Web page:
You have opened this page on your web browser. Now you’ve got to close it. Find your shoelaces and start untying. I want you to take off your shoes. Moses approached the burning bush, the bush ablaze with God, and he took off his sandals. For St. Francis, the whole world was a burning bush ablaze with God, and so he never wore sandals. We, too, should take off our shoes. The world is a bush and it’s burning.
You wouldn’t know it, though, if you’ve fallen for the greatest spoof in history—the myth that the world is one big, wet, Godless machine. In a make-believe world made only of mechanical parts, people begin to think with pop scientist Sam Harris that religion is a mental illness and that theology is nothing more than a branch of human ignorance: “It is difficult to imagine a set of beliefs more suggestive of mental illness than those that lie at the heart of many of our religious traditions…Theology is now little more than a branch of human ignorance. Indeed, it is ignorance with wings.”
According to theoretical physicist Stephen Hawking, believing the brain is a computer will cure people of religion. In an interview, Hawking proclaimed this new mythology: “I regard the brain as a computer which will stop working when its components fail. There is no heaven or afterlife for broken down computers; that is a fairy story for people afraid of the dark.”Ethologist Richard Dawkins agrees: “There is no spirit-driven life force, no throbbing, heaving, pullulating, protoplasmic, mystic jelly. Life is just bytes and bytes and bytes of digital information.” In the words of Dilbert, the creation of cartoonist Scott Adams, “Humans are nothing but moist robots.”
Can you hear the grinding of the analog computer as it processes such compelling electrical, mechanical, and hydraulic quantities to model the problem of existence? The noise is anything but beautiful. If the world is a bush ablaze with God, why is everyone wearing sunglasses and pretending they can’t see him? The reason is, in part, because we have bad metaphors. The popular imagination has exchanged what C.S. Lewis called the “discarded image”and Owen Barfield called the “discarded garment,” the vision of a Creator loving his creation, for the shiny metaphor of the machine. But an even deeper reason is found in our theory of a theory.
A Theory of a Theory
The wonderful, inconceivably intricate tapestry is being taken apart strand by stand; each thread is being pulled out, torn up, and analyzed; and at the end even the memory of the design is lost and can no longer be recalled. —Erwin Chargaff, Heraclitean Fire
Too often we forget that, although sometimes helpful, to describe the universe as a machine is not to proclaim a deep truth but to employ a broken metaphor hammered out on the jumpy and stubborn typewriters of the modern era. As has often been pointed out, scientism is a religion, a “plausibility structure,” to use sociologist Peter Berger’s phrase. Nothing is wrong with scientific inquiry or technology, but we should not assume that this quest can be done outside the lordship of Christ, the Word, the Creator and Sustainer of the universe. “Since every science … is concerned with the Trinity before all else,” wrote St. Bonaventure, “every science must necessarily present some trace of this same Trinity.” Our fault has been to compartmentalize the incarnation and resurrection of Jesus, to segregate God’s activity on earth from our scientific inquiry of the very same earth. Hark! The herald angels sing, but the shepherds are splitting atoms and the wise men are in business school, and no one is listening.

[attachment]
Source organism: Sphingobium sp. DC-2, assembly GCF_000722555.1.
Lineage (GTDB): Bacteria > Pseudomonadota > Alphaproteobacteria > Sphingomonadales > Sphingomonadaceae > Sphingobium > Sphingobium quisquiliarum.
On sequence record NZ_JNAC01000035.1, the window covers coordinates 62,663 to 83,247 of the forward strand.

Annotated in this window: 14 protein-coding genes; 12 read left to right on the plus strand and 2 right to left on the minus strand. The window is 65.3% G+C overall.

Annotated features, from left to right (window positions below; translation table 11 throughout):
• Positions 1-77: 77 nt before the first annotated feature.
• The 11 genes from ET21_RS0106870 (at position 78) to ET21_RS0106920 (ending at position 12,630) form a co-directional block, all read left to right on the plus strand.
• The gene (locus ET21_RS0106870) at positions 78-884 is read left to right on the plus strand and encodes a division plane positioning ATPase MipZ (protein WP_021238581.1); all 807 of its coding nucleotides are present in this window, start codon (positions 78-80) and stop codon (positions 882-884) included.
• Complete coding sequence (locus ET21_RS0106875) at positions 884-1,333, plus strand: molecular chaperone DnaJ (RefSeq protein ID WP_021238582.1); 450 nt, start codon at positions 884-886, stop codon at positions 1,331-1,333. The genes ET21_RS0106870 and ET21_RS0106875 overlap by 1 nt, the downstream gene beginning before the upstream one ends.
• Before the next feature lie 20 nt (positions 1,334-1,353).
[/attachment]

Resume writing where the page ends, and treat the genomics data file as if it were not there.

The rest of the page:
So it is that the widely acclaimed, best-selling author and biologist Edward Wilson says babies are “marvelous robots.” He suggests in his On Human Nature (a strange title to issue forth from the laboratory) that the brain is a biological machine of ten billion nerve cells, a device for survival and reproduction. People are nothing more than “extremely complicated machines,” and in Consilience that “the brain is a machine.” What we call thinking is really just chemical and electrical reactions. We are the product of our own molecular architecture, which automatically steers our ethics, which happens to be the only thing that distinguishes us from electronic computers. Chance and environmental necessity created the species. God is our original idea produced by the genetic evolution of nervous and sensory tissues, an idea that ultimately finds origin in quarks and electron shells. Thus, “beliefs are really enabling mechanisms for survival.”
When I purchased Wilson’s On Human Nature, I stepped into a nearby coffeehouse. Within minutes a woman sat down beside me and exclaimed, “I love that book. Wilson is my hero. What do you think of him?” I said I thought he was a good writer who had a lot to say but that I was not too sure of his presuppositions.